With every snowless day, Denver Extends his new record From the date on which the first measurable snow fell, beating the old record of November 21, which was set in 1934.
Climatologists are watching the record high, and estimate that the dry period in Denver could last into early December. But that’s not nearly as alarming as lagging ice levels in southwest Colorado, they say, specifically in the Sangre de Cristo, San Juan and San Miguel mountains.
Colorado needs a year of above-average snow to start recovering from a dry summer this year and last, said climate scientist Becky Bollinger of Colorado State University. Without this mass of snow, water levels along the dry Colorado River would likely remain low.
The The Colorado River and its tributaries It is already experiencing historically low water levels. For the first time, this year the Federal Bureau of Reclamation has ordered officials in Colorado and Utah to release water from upstream reservoirs to keep record low levels in Lake Powell from sinking further.
shortage along the river Cause water supply interruption For people in Arizona, Nevada, and Mexico. There will likely be more drastic cuts to the 40 million people across the West who depend on the river if the drought continues.
“We didn’t get off to a very good start,” said Ross Schumacher, another CSU climate scientist and director of the Colorado Climate Center.
Data collected by the US Department of Agriculture Natural Resource Conservation Service It shows that the mass of snow around Alamosa is at 37% of normal levels. To the west, around Durango, there is a mass of snow at 34% of normal levels.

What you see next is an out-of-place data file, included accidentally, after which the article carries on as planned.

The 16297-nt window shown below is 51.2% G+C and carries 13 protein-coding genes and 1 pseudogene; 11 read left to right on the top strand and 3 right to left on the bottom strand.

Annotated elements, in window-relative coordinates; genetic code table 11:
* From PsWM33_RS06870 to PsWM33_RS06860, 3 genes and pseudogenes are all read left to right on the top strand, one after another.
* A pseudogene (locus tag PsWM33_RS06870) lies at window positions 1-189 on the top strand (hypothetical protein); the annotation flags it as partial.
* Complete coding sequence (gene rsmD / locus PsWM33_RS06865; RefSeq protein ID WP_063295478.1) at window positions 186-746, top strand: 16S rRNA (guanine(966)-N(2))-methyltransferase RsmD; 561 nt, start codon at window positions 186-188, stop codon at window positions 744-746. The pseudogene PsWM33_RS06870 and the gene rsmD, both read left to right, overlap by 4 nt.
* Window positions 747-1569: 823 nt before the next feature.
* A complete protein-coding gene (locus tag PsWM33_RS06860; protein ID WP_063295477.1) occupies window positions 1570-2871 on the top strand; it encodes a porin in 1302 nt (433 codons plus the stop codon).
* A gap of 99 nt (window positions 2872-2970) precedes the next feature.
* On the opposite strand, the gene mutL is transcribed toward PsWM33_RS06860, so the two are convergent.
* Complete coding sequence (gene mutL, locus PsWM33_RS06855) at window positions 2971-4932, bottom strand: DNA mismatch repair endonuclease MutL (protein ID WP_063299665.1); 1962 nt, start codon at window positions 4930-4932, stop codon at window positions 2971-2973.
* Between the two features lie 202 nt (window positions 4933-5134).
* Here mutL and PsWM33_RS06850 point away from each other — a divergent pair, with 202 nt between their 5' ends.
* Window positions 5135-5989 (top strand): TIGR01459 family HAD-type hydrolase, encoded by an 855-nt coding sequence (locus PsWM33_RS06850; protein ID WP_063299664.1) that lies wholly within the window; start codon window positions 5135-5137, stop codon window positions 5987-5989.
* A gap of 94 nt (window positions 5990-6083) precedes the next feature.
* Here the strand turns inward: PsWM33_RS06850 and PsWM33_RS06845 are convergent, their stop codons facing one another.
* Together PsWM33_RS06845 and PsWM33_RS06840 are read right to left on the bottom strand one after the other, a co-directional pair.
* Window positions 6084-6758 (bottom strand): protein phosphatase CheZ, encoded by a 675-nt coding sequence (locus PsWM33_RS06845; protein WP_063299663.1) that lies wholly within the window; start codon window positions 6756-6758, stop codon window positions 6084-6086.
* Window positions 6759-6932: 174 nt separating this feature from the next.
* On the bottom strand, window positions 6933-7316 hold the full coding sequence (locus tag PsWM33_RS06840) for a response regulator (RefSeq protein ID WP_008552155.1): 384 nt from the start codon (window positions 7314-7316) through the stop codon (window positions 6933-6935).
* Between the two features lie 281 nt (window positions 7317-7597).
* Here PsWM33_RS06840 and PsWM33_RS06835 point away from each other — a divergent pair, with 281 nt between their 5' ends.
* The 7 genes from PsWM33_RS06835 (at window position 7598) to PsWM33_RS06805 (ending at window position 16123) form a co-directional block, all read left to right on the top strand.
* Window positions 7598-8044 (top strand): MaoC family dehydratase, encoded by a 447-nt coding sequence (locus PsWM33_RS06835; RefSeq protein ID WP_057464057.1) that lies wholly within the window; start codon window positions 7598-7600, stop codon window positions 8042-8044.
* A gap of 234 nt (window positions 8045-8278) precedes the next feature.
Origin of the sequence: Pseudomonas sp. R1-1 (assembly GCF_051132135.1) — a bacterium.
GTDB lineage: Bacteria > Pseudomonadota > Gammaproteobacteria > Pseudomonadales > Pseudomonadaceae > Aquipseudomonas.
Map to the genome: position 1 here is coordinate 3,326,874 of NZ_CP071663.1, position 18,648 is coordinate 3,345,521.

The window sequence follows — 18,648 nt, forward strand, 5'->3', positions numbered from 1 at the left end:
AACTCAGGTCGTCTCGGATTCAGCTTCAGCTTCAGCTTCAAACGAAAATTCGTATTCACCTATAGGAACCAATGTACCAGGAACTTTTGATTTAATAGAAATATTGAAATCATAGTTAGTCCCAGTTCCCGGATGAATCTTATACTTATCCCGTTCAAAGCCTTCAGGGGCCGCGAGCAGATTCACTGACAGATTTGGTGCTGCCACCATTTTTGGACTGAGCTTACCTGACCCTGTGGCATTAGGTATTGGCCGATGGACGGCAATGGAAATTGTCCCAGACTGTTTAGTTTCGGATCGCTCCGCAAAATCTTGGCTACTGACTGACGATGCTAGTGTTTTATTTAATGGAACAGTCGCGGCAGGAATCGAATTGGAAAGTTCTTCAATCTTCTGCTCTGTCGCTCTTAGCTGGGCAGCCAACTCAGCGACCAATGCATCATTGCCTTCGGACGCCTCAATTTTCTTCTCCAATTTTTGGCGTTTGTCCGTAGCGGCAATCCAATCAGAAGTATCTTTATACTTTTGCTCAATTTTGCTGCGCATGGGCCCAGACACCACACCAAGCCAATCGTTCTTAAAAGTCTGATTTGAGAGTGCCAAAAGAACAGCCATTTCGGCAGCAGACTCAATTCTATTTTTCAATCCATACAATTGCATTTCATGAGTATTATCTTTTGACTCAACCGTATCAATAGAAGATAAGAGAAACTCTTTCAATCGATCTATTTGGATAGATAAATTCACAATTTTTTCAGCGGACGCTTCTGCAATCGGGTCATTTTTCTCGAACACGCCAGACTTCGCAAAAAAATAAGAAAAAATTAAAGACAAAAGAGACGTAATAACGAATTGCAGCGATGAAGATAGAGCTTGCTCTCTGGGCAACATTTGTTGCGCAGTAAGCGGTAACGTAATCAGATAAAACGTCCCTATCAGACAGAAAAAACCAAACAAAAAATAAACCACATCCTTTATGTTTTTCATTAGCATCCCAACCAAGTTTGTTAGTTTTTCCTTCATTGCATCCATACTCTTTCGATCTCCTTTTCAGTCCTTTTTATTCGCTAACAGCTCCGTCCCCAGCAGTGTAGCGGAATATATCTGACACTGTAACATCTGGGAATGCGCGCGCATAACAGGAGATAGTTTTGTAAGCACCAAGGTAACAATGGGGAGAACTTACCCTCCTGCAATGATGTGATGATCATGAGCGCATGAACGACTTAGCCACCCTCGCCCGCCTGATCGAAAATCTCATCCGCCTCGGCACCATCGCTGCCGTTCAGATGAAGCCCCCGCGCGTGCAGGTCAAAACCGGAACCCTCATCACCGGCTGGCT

The data shows that the mountains in the far north run better. Snow falls around Ouray and Gunnison at 61% of normal. Snow falls around Aspen and Glenwood Springs at 72% of normal.
Bollinger said the gap between current conditions and natural snowpack is concerning, but it’s also early in the season. Peak levels of snowpack do not appear until mid-April, and the difference will narrow now and then as storms pass.
“I’m really going to start looking at what’s going on with the snow and the water supply around January,” she said.
Schumacher said he expects snow to accumulate better in the northern part of the state this winter while the southwest is likely to remain drier and warmer. that’s why La Niña conditions Chilling ocean waters near the equator off the coast of South America pushes the jet stream that crosses North America northward.
Schumacher said that La Niña years usually translate into a good supply of winter storms in the northern mountains of Colorado.
“But these storms are all missing in southern Colorado,” he said.
If La Niña conditions persist, Schumacher said he is concerned about a dry winter. In addition, the little moisture that might fall during that time could also be lost because the warmer temperatures melt the snow prematurely and the dry land absorbs it, he said.